Hopkins artists, led by Tom Chalkley, have created a striking tribute to a vibrant community.
Photos by Art Cohen, SPH '80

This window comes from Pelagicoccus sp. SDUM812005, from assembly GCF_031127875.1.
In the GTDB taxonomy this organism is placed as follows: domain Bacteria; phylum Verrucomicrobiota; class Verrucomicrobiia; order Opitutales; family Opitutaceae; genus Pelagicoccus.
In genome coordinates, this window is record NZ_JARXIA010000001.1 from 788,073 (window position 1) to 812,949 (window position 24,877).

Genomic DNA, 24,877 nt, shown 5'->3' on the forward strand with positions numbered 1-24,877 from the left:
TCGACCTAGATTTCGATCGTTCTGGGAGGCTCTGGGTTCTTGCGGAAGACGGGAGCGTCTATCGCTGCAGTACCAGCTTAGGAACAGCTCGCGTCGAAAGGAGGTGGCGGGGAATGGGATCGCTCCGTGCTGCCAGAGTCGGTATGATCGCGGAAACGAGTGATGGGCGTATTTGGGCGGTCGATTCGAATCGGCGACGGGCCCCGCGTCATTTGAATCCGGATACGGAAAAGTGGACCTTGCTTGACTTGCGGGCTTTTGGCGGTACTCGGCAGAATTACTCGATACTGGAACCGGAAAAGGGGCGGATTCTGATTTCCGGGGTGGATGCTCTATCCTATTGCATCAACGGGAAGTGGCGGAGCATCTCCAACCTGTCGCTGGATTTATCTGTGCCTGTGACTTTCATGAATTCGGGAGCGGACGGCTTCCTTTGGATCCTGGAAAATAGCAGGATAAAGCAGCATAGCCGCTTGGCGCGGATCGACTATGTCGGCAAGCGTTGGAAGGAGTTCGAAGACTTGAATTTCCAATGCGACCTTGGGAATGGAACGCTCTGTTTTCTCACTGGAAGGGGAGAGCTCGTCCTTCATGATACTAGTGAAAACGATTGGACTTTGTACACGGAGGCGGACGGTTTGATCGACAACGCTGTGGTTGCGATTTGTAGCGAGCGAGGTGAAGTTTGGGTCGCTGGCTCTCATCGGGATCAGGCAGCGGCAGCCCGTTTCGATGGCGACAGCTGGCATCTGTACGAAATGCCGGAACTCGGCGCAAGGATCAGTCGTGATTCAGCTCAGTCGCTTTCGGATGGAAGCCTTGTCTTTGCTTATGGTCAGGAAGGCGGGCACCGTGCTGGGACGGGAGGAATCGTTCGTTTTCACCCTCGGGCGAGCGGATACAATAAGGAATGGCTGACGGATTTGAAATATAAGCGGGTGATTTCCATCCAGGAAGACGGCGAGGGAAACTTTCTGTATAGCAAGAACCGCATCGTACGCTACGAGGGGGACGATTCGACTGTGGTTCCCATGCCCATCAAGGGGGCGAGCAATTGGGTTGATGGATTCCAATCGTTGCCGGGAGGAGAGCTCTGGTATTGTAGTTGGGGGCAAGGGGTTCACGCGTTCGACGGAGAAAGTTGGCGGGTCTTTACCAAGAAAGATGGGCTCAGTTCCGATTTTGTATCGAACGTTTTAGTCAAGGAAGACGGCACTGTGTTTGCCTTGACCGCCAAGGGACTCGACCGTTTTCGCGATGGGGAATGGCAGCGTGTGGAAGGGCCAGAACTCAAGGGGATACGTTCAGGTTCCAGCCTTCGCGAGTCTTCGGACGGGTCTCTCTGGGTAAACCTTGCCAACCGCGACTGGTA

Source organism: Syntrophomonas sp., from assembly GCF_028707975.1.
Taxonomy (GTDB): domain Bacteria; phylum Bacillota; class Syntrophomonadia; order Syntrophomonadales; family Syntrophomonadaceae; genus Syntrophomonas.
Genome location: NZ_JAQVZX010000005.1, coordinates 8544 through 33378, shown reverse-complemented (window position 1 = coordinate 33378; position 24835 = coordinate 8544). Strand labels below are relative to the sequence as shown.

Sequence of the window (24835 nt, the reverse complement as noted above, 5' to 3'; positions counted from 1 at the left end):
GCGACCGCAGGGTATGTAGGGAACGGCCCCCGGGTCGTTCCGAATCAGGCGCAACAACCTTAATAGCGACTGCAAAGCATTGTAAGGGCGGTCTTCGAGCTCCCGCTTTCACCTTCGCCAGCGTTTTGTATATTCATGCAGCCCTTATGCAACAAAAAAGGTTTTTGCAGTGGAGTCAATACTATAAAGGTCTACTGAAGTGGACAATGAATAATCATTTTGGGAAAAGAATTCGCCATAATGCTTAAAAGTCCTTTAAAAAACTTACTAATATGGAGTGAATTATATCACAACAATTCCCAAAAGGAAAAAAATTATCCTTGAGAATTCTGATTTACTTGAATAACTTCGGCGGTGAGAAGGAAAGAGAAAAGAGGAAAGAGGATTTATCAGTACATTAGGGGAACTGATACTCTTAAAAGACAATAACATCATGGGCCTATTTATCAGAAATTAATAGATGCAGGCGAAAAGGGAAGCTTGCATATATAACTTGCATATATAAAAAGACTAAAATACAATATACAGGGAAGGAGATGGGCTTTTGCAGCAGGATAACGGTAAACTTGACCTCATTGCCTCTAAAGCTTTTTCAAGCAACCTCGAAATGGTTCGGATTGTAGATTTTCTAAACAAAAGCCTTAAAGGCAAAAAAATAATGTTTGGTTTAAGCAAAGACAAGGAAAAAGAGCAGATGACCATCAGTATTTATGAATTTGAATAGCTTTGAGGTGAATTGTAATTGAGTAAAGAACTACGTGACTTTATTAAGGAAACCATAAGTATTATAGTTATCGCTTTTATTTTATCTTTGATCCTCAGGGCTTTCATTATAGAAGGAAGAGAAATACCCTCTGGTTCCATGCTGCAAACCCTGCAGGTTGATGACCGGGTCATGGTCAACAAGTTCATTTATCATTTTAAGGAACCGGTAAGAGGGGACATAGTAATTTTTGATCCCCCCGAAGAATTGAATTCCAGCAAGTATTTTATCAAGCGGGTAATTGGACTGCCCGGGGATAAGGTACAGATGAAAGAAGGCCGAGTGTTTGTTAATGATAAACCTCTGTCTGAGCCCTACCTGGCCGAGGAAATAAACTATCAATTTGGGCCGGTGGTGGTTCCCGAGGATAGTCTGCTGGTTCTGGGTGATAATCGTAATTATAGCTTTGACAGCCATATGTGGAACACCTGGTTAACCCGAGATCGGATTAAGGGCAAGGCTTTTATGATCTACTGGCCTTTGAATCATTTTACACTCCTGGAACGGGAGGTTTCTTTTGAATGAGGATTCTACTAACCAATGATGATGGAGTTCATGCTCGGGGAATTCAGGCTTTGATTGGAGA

If you happen to be driving or walking in Baltimore’s Waverly neighborhood, it’s pretty hard to miss the colorful mural on the northeast corner of E. 33rd Street and Greenmount Avenue. Depicting happy members of an obviously vibrant urban community, the mural is the result of lots of hard work by Johns Hopkins students and faculty and neighborhood residents. Leading the charge was Tom Chalkley, instructor in the Krieger School’s Homewood Art Workshops. After securing the commission from the Baltimore City Mural Program, Chalkley set about organizing his team of artists. With the help of fellow Johns Hopkins faculty members Craig Hankin (director of the arts program) and instructor Barbara Gruber, Chalkley recruited more than a dozen Johns Hopkins students along with many community volunteers. In fact, children from the neighborhood came out almost every day to help out. Here, Chalkley (center) and two Johns Hopkins students work on filling in the color. Chalkley says this mural, completed last year, “would have been utterly impossible without so many skilled volunteers.” An experienced cartoonist and muralist, Chalkley says this was the biggest job he’s ever taken on. “The title of the mural is ‘Waverly Village,’ but our nickname for it was ‘The Great Wall of Waverly.’”